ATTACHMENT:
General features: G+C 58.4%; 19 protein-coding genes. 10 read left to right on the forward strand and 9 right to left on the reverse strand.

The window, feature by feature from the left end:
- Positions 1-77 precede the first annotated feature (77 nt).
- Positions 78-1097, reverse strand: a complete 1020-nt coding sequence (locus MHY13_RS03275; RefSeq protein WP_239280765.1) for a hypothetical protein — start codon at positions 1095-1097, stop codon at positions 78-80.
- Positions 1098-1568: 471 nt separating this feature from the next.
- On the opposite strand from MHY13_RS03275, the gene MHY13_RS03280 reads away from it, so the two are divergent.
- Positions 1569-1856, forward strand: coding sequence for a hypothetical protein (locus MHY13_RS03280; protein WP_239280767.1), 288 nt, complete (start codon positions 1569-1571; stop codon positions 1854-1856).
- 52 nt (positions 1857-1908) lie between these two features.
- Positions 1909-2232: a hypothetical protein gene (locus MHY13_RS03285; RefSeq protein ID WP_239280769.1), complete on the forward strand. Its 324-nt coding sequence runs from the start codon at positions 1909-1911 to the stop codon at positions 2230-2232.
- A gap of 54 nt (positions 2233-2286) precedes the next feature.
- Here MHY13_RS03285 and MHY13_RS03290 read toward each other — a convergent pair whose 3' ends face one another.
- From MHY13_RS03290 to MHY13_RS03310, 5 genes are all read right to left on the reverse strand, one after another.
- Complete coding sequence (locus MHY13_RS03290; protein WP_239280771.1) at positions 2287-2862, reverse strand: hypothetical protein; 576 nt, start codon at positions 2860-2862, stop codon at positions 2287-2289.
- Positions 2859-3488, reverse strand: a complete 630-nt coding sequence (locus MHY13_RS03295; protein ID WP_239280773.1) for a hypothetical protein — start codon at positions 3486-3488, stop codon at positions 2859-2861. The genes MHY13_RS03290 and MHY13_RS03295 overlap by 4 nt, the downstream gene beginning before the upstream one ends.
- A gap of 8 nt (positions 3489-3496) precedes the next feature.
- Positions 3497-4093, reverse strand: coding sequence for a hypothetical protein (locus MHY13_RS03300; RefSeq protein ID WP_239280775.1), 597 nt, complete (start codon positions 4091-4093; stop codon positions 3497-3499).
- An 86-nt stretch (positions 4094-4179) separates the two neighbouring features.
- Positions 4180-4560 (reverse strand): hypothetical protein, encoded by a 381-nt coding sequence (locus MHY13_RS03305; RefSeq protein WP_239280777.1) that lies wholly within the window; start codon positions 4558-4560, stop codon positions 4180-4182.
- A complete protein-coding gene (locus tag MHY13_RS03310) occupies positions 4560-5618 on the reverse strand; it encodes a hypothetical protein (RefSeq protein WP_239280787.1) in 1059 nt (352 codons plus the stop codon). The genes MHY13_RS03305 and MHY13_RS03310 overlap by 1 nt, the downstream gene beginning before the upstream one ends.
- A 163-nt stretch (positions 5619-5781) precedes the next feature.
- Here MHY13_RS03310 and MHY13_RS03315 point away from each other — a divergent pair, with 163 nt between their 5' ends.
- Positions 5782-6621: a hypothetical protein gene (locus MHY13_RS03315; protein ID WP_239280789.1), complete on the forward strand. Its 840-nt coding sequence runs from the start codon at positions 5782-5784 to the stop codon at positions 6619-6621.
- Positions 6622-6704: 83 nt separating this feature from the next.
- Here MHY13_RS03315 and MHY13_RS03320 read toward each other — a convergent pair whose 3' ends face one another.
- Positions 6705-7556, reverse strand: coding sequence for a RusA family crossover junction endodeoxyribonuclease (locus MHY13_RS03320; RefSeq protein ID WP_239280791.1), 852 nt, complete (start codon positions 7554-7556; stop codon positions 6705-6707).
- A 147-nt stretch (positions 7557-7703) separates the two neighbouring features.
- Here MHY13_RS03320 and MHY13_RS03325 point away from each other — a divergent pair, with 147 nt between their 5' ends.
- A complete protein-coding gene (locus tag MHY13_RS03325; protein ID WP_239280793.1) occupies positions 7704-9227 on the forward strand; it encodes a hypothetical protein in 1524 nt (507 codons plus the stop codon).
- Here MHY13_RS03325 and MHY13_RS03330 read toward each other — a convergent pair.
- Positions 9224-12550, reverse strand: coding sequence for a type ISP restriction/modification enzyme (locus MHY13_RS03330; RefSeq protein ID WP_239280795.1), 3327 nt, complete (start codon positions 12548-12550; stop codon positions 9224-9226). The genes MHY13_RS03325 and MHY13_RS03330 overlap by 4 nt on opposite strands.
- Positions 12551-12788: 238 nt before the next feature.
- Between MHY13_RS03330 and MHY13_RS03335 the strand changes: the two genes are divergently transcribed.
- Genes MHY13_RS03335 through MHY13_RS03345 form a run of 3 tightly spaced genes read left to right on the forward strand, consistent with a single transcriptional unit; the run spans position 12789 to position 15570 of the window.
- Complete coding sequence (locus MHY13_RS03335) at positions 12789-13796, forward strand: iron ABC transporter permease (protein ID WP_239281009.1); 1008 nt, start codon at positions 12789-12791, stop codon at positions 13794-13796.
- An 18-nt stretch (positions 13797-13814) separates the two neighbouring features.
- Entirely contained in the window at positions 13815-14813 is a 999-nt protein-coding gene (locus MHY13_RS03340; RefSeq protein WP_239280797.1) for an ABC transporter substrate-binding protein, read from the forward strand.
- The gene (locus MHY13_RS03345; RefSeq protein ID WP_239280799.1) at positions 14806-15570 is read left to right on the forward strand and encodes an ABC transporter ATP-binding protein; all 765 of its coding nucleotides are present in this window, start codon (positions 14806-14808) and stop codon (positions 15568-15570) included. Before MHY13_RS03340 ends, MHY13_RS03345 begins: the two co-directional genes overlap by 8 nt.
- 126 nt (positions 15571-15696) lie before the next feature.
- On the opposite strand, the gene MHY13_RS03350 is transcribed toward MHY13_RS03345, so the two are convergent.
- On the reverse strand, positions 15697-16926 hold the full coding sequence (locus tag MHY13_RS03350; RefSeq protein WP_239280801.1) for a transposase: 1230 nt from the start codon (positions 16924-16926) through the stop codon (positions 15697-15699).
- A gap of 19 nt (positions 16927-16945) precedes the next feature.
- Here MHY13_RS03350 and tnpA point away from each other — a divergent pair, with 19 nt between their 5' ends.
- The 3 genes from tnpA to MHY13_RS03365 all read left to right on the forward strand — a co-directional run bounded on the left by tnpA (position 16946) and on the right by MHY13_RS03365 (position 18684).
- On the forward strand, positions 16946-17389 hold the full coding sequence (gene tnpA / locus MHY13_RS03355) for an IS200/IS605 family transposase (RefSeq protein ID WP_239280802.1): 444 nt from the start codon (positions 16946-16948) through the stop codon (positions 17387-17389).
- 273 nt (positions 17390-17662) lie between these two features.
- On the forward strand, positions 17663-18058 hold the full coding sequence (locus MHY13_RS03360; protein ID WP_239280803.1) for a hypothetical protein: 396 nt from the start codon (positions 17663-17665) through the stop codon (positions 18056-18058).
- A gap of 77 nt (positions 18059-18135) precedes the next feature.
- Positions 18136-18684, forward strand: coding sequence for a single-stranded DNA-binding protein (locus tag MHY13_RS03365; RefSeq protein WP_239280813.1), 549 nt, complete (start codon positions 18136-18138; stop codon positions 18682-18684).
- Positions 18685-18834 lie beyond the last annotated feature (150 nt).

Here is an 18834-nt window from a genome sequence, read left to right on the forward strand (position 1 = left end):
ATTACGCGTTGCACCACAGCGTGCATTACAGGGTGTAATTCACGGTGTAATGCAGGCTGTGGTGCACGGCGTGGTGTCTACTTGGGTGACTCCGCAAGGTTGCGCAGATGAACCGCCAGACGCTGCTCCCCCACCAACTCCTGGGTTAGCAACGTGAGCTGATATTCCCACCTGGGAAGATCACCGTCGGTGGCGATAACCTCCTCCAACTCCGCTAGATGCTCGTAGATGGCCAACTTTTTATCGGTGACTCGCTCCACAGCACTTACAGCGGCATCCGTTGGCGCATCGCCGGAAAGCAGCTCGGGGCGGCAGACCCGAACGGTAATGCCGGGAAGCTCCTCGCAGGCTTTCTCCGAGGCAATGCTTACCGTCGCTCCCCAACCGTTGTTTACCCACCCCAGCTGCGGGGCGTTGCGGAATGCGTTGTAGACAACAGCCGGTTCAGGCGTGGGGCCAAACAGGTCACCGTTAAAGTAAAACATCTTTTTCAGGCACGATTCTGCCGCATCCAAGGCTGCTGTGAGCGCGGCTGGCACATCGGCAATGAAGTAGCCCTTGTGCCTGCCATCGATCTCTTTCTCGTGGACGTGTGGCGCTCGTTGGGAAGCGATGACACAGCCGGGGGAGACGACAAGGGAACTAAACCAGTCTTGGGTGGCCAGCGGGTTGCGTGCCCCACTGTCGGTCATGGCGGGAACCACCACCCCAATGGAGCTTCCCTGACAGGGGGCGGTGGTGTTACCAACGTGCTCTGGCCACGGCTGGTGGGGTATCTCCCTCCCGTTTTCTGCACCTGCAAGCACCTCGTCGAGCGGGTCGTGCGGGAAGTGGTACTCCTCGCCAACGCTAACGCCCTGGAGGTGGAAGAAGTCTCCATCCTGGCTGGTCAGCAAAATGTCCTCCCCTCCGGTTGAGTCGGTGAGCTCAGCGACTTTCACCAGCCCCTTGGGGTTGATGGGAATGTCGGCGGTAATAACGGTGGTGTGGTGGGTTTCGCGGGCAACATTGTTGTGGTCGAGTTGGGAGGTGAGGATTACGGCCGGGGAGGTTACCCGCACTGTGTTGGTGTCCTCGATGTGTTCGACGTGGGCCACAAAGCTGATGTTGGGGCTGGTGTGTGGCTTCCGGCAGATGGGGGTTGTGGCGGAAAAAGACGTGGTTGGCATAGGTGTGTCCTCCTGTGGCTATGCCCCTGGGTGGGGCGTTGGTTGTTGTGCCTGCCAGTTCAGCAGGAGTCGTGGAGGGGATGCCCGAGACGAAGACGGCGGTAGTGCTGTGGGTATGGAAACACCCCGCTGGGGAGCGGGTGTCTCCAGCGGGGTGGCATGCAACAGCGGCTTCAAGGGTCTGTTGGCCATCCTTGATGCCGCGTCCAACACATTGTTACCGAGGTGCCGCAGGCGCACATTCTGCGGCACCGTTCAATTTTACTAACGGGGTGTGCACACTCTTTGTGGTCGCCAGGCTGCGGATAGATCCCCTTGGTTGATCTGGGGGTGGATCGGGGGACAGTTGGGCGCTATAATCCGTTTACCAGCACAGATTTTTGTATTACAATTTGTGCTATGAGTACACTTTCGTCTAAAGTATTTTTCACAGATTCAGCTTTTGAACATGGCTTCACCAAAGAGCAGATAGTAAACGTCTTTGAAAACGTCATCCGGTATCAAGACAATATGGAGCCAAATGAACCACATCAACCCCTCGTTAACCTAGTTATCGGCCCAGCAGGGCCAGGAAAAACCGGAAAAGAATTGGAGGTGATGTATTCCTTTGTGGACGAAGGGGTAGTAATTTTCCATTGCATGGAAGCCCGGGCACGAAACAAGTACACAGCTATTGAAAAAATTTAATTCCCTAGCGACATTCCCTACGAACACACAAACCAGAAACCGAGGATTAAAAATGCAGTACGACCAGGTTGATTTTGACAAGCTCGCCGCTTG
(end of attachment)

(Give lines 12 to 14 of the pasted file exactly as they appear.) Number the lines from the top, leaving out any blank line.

- From MHY13_RS03290 to MHY13_RS03310, 5 genes are all read right to left on the reverse strand, one after another.
- Complete coding sequence (locus MHY13_RS03290; protein WP_239280771.1) at positions 2287-2862, reverse strand: hypothetical protein; 576 nt, start codon at positions 2860-2862, stop codon at positions 2287-2289.
- Positions 2859-3488, reverse strand: a complete 630-nt coding sequence (locus MHY13_RS03295; protein ID WP_239280773.1) for a hypothetical protein — start codon at positions 3486-3488, stop codon at positions 2859-2861. The genes MHY13_RS03290 and MHY13_RS03295 overlap by 4 nt, the downstream gene beginning before the upstream one ends.